FOB Salerno, Afghanistan (April, 2008)
FOB life always gets more exciting once the light thickens.
Darkness brings the crickets and the rockets and the percussion of outgoing artillery. Pakistan-bound rounds rumble the ground and seek their turban’d targets in distant hills.
“We owe them violence,” the guns seem to say.
“They’ve loaned us death and we must re-pay.”
“Two IEDs, five KIAs, four legs severed, liters of blood lost: this week’s compensation. So we shoot back. We light up the night with murder and rain brutality down. We are politics by other means — lunatic scenes our specialty. You prick us and we will bleed, then we will aim, then we will force-feed you flames.”
I am no trigger puller myself. I am my brother’s keeper’s teacher. In the sentences of service between periods of pounding, I spread the word.
This week in “Intro to Shakespeare” it was Macbeth who carved his passage into our understanding. A bloody play for a bloody week. Till this week, I’d never thought to find out my blood type. But then sirens sounded during “Intro to Writing” and the blood drive for O+ was on. A couple students leapt from their desks and rushed their blood-filled bodies to the bank.
The next day I got tested: O+. Now I know.
I teach humanities to humans in a concrete building. That building just happens to sit next to a gravel run-way. That run-way just happens to supply the 101st Airborne in their fight against the Taliban — a fight that just happens to be happening tonight.
Outside my concrete classroom, across a pebbled yard some twenty feet away sits my own personal bunker. When the gods are gambling and rolling dice at night, I hide in my bunker and hope for the best. I hope that in the Kush foothills ten miles distant, a hardy mujahadeen aims his rusty mortar with too much care, giving his weapon one nudge too many.
One less caress by his dusty thumb and I’m on target. Then the bunkers and the blood banks and the billion-to-one odds are made redundant by physical laws, and my only hope becomes a microbreeze swirling in the sky.
But anticipating such misfortune only suits me in spurts. Most of the time I spend touching new thoughts into my keyboard and ignoring the helicopters and gunfire outside. It’s amazing the sense of security 18″ concrete walls give a man.
Several times a night, I forget that whole “grand struggle between good and evil” thing and instead disappear into the mundaneness of probability equations and skeptical philosophies. I picture the woman I love and, thanks to Skype and satellite internet, I talk to her and lose myself in her voice. By 3am I’m ready to bathe my sore labors in sleep: that “balm of hurt minds, chief nourisher in life’s feast.”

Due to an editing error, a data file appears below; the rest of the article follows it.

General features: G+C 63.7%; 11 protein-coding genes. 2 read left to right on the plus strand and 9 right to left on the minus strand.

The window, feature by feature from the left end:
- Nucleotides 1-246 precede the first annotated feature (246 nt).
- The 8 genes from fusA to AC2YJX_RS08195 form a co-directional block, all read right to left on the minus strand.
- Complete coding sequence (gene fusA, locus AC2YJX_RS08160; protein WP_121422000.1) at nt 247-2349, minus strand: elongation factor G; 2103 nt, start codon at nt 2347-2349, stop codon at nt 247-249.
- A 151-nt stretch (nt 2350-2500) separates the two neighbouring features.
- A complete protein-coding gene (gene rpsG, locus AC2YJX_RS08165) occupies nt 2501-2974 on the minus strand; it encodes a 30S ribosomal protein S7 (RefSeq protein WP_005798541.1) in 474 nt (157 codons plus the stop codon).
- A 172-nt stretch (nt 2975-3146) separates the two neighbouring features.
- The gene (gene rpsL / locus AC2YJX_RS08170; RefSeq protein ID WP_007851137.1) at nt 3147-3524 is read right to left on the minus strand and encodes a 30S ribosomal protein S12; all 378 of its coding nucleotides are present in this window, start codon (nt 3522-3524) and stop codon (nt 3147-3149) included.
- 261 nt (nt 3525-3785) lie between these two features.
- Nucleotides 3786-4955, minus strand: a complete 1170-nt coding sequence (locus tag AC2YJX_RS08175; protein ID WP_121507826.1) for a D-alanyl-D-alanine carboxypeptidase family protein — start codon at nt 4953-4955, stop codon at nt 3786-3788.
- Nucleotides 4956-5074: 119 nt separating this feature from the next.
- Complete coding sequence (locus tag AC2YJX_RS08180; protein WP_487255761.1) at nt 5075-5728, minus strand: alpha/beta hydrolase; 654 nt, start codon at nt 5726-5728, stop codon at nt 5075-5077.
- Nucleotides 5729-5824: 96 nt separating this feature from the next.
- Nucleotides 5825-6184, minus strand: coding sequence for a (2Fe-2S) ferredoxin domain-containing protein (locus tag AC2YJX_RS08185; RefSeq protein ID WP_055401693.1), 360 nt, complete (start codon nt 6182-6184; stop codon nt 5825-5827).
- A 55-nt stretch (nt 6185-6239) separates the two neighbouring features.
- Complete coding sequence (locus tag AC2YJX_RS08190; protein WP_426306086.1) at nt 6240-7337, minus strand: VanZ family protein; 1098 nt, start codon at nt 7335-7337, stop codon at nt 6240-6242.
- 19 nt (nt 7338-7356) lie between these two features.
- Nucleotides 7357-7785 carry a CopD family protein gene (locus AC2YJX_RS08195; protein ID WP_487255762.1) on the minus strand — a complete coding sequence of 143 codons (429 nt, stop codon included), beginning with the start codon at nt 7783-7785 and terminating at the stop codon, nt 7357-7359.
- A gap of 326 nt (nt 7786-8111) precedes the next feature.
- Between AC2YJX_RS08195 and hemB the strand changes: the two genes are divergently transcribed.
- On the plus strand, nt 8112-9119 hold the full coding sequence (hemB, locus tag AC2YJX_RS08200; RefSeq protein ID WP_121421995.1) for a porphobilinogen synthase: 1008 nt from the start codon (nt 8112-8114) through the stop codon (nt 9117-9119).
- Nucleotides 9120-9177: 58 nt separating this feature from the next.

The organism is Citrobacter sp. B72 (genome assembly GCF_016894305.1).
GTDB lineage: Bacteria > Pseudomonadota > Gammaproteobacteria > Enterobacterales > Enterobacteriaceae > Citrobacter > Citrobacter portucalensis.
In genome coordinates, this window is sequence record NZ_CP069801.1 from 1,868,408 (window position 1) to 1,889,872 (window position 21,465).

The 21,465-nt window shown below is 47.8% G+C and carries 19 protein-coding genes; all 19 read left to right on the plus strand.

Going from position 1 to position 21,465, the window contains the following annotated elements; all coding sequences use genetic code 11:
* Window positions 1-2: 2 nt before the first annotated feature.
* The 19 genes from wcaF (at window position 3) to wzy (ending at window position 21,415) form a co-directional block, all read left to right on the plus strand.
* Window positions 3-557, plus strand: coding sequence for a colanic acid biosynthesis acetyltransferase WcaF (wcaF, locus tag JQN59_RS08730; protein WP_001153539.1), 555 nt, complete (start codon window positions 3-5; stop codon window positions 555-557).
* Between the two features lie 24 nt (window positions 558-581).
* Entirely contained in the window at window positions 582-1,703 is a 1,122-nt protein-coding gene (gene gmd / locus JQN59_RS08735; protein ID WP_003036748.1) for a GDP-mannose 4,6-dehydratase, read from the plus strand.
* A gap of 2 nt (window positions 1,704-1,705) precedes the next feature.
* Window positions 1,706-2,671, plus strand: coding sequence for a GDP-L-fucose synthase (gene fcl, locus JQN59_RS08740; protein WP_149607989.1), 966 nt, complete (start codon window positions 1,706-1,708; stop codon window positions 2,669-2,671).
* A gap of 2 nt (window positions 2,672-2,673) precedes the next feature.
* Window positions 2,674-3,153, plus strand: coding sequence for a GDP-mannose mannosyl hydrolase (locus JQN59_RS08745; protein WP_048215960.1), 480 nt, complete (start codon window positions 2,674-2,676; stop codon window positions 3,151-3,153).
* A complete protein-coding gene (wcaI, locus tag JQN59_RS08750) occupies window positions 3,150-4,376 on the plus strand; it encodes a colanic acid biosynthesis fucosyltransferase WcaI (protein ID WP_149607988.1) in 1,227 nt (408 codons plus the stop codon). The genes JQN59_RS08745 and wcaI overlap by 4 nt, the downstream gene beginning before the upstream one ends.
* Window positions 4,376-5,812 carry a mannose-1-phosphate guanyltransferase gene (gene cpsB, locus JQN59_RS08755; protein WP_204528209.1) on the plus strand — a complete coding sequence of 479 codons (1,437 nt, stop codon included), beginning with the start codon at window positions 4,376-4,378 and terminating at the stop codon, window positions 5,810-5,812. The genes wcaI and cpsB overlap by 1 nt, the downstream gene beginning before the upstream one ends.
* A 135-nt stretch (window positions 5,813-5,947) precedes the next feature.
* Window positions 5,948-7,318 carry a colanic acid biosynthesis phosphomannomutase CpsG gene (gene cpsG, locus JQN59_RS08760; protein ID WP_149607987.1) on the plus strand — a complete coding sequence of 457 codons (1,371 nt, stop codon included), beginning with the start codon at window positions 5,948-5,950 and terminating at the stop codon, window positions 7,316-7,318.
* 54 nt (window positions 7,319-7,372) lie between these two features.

So I exit into night and traverse the starlit gravel between class and bedroom.
The lack of artificial light at night (for security reasons) allows the cream of the Milky Way to spill across the sky and split the heavens in two. I pause to behold the twinkling, and then continue toward my good night’s rest.
On one such dark commute last week, I had my first “incoming” experience. As mentioned above, our big “freedom” guns make regular targets of Pakistani crags, where medieval bearded men hide in cracks. These outgoing artillery rounds make a wholly different noise than the incoming rockets. The outgoing rounds let out a singular boom while the incoming ones preface their boom with a whistle. I hadn’t heard any whistles yet, only booms.
Picture it: a starry night, a crescent moon, random bird chirps, the sound of my footsteps. Then…..
It was an orgiastic moment — like the moment you step off a cliff to jump into water. You pass a distinct point-of-no-return and must endure what comes next, come what may. A soldier had told me earlier that night that if you actually hear the whistle, “you’re probably fucked.” Hearing it means the rocket’s about to greet you with all its percussive force.
With this in mind, I heard the whistle and stopped. Then…..
( ( ( ( ( CRACK!!! ) ) ) ) )
A massive explosion!!
I flinched. Then paused. Then broke into a full sprint for my concrete bedroom. Fifteen seconds later the base-wide intercom was blaring sirens and:
THIS IS NOT A DRILL…. THIS IS NOT A DRILL….. ALL PERSONNEL TO BUNKERS…. ALL PERSONNEL TO BUNKERS…
It was my first real experience with Talibani rockets, and it just happened to occur during my nightly commute.
The next day I heard tales of twenty-foot craters and just-missed buildings. I was happy to have finally learned the difference between artillery and rocket sounds. The rocket’s “CRACK!” was completely different from the artillery’s “BOOM!” — and the sound of the whistle was chilling to the core.
It was different from what you hear in the movies — deeper, slower, off-key — like a wheezing death knell.